I am, however, of the opinion that if you decide to self publish, if you are a writer frustrated by form rejections or agents and editors not being “in love” with your manuscript and you’ve exhausted every conceivable traditional avenue, then yes, by God, self publish. Self publish your book, the thing you have bled and sweated part of your soul into. But first, remember, that your book is much more than a product. Remember your readers. Remember that you are entering an arena dense with competition whose stipulations require a strict “A Game.”

Self publishing is not for the faint of heart. It’s also not going anywhere anytime soon, I don’t think. By last summer, e-books, (which make up the largest portion of self published titles), ranked as the top format “among all categories of trade publishing.” The good of that is that readers have a faster, more accessible, and in the case of e-books sold on most sites, an instant tool by which their reading choices can be in their hands. No waiting in lines, not waiting on FedEx, no bringing back the book in three weeks to library. This and the near ease and accessibility of the Internet encourages self publishers and makes their path to publication that much simpler.

There are, of course, detractors.

Kealan Patrick Burke, a friend of LitStack, sees self publishing as both good and bad, as he explained to us in our chat last month:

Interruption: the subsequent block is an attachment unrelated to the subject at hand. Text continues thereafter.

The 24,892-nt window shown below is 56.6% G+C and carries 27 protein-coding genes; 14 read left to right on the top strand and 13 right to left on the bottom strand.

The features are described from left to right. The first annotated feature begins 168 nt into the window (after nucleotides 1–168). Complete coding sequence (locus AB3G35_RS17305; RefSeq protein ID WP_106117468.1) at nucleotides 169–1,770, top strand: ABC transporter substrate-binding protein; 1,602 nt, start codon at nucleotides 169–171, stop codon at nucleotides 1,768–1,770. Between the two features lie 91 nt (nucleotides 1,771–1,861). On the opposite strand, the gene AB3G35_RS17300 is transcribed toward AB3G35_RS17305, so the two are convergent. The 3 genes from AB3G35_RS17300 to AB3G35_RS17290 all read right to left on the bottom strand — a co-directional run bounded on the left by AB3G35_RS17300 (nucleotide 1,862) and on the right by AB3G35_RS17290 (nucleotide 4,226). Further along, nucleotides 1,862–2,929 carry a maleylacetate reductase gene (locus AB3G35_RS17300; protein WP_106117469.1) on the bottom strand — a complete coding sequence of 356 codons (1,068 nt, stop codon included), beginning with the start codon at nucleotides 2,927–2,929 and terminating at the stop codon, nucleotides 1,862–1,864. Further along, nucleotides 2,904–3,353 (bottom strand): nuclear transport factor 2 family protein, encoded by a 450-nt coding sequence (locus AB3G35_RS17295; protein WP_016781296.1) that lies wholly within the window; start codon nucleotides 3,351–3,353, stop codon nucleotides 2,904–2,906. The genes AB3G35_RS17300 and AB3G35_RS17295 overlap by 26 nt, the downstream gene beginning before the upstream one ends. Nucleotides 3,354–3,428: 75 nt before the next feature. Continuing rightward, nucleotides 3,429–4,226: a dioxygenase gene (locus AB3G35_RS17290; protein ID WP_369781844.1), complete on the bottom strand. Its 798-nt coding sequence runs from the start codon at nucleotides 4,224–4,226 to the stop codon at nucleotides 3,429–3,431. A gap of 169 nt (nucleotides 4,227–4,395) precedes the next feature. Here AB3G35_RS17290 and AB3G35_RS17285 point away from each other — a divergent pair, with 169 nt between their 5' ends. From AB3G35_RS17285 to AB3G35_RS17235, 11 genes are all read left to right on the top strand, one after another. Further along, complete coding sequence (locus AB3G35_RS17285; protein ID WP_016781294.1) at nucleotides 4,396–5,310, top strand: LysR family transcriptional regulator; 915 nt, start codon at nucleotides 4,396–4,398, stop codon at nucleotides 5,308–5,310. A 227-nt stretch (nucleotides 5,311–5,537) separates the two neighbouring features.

Personally, I think it’s great. Dozens of my books, previously published as limited edition hardcovers by specialty presses, and long out of print, are now available digitally. I’m finding a whole new audience (a rather limitless one) and it has opened up all kinds of unexpected doors for me, so I can’t complain.

The downside is now all it takes to call yourself a published writer is a computer and an Internet connection. Years ago, being published was a badge you wore with pride. It said you had been through the wars and come out better on the other side. You had run the gauntlet but your work was good enough to make it through. Now people have no gauntlets left to run and they vociferously denounce everything about traditional publishing as if was the only thing keeping them down. The truth of it is, quite often sub-par work was keeping them down, but that doesn’t matter anymore. Computer + Internet = Success.